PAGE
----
Former Investment NSW deputy secretary told US trade job would be ‘present for someone’, inquiry hears
Jenny West, a former senior NSW bureaucrat at government agency Investment NSW, said she received a congratulatory text from Investment NSW chief executive Amy Brown in August last year, advising that she would be appointed the state’s senior trade and investment commissioner to the Americas.
The offer was later withdrawn and the role was given this year to former deputy premier John Barilaro. He said on June 30 that he would not take up the post but maintained he had followed the proper appointment process.
West said Brown “actively encouraged” her to apply for the role and texted her on August 12 last year to confirm she would be appointed to the post. A briefing note, signed by then-premier Gladys Berejiklian and also dated August 12, was attached to the text and noted her appointment to the role.
She said the text read “congratulations, this is one to frame” with emojis of the Statue of Liberty and a champagne bottle.
“I phoned my family to let them know the news,” West said. “By the thirteenth of the eighth I had the contract terms finalised, so one day later.”
West said Brown told her in September that the role was set to be converted to a political appointment rather than a public service appointment, and the recruitment process was halted. West’s existing role at Investment NSW was also terminated without cause.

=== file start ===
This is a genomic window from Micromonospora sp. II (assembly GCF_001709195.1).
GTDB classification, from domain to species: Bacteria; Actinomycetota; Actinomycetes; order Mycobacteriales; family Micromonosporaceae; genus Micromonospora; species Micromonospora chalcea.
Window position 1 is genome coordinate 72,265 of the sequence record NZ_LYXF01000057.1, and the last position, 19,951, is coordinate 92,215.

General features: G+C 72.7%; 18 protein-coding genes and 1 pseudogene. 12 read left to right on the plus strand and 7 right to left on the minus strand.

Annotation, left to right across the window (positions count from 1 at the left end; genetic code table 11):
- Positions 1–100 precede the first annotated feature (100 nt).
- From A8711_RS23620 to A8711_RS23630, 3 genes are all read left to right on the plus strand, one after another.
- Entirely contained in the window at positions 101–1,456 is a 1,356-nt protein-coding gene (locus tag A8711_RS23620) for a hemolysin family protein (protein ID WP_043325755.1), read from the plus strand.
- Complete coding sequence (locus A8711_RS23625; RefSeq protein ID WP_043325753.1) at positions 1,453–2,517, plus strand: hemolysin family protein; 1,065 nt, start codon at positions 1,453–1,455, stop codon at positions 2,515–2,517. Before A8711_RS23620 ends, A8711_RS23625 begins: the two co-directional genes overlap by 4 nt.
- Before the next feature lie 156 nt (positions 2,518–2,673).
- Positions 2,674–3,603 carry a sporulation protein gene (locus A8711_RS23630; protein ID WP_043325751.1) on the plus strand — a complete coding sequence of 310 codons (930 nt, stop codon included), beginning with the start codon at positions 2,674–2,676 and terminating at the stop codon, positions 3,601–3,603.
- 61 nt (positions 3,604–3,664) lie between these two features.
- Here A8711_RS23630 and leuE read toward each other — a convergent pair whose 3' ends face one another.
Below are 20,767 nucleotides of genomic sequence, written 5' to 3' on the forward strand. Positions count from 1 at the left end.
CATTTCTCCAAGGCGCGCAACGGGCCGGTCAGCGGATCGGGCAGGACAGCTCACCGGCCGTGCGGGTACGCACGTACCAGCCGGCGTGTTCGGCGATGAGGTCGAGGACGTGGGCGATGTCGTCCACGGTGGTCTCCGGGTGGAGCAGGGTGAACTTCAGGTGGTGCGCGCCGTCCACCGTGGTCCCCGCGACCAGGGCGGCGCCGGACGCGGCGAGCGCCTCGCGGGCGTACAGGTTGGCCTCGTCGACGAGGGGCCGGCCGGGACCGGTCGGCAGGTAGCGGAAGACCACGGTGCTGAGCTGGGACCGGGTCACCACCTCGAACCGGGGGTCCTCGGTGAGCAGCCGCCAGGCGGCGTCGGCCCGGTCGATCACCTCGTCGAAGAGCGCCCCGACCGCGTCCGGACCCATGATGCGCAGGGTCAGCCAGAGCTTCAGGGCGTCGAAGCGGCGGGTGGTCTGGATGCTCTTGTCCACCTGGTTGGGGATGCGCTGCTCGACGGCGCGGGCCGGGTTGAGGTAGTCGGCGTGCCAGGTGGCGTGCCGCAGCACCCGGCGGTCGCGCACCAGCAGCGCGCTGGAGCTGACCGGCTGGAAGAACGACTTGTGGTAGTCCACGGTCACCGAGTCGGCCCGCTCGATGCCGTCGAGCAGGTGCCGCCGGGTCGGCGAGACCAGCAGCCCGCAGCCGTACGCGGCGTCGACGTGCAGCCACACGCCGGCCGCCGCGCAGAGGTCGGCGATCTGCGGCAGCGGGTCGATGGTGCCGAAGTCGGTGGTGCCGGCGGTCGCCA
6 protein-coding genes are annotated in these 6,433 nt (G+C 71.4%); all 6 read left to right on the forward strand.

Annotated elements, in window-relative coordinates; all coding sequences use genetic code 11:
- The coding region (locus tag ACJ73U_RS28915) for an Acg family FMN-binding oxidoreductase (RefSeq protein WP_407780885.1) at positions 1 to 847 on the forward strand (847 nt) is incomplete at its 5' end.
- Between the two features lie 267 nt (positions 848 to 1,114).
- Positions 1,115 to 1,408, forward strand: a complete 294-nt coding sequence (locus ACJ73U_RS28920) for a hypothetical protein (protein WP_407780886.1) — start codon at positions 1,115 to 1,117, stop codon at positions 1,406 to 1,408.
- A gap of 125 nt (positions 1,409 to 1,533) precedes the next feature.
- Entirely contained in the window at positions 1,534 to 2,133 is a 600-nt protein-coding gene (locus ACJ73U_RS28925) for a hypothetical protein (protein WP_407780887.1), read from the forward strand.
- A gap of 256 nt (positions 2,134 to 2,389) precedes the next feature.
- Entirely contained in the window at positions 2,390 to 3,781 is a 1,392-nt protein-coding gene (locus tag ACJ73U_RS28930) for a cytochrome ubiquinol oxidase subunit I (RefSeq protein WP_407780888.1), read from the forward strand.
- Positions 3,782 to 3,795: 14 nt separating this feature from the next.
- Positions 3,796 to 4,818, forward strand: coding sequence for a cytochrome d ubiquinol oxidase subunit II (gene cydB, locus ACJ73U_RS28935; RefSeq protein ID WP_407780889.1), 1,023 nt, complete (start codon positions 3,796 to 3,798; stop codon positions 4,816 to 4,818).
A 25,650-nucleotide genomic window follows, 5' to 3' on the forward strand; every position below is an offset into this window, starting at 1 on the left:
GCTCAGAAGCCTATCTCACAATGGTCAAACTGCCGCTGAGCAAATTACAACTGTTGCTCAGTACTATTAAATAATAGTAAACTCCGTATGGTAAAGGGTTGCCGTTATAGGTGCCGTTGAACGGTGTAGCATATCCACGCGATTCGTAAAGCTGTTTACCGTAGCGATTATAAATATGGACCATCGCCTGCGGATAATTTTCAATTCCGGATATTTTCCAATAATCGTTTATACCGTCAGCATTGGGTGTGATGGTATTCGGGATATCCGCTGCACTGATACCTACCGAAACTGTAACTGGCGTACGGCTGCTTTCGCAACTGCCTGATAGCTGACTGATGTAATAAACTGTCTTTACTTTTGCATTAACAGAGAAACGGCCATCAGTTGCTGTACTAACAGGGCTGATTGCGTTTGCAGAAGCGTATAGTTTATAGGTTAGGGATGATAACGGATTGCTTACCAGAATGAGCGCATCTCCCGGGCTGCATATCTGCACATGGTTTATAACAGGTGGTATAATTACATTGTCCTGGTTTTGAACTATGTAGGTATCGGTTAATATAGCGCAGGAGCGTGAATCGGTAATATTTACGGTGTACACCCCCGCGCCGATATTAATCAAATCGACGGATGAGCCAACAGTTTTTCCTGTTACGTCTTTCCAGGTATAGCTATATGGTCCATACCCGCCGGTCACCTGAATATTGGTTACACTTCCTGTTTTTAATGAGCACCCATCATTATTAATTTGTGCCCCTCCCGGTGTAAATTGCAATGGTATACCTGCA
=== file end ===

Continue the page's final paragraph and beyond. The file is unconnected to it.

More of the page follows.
Asked if she believed she was treated fairly, West said she was “surprised with how the process had been done”.
“I thought the process was unusual because it was a proper public sector process. I went for a job; I applied for it; I got offered the role; and then to have that role withdrawn and then to be told that it was going to be a political appointment, not a public sector appointment, I couldn’t get my head around how a process could be stopped midway, and then to be told that I’d lost my existing job, so I, to be honest, I couldn’t get my head around that.”
The recruitment process for the New York trade post restarted this year but West said she believed she couldn’t reapply for it because she had been made redundant from Investment NSW in recent months.
“I would have reapplied for the role but I couldn’t, and the reason that I couldn’t … is that people may not know that if you’ve actually been made redundant you can’t reapply for a role in the public service for nine months,” West said.
“I did not believe that I would be able to reapply for the role because it was [set to become] a political appointment and not a public sector appointment.”
West said she later learned she could apply but would have to repay a portion of her redundancy entitlements.
She agreed that a job very similar to her previous role at Investment NSW was advertised recently by the state government, but it was at a lower level.
When she learned the trade role had been given to Barilaro, she assumed it was a political appointment.
“I did accept that they would be political appointments,” West said.
Brown has said the appointment of Barilaro was made by her in accordance with the Government Sector Employment Act, and was a public sector appointment rather than a political one.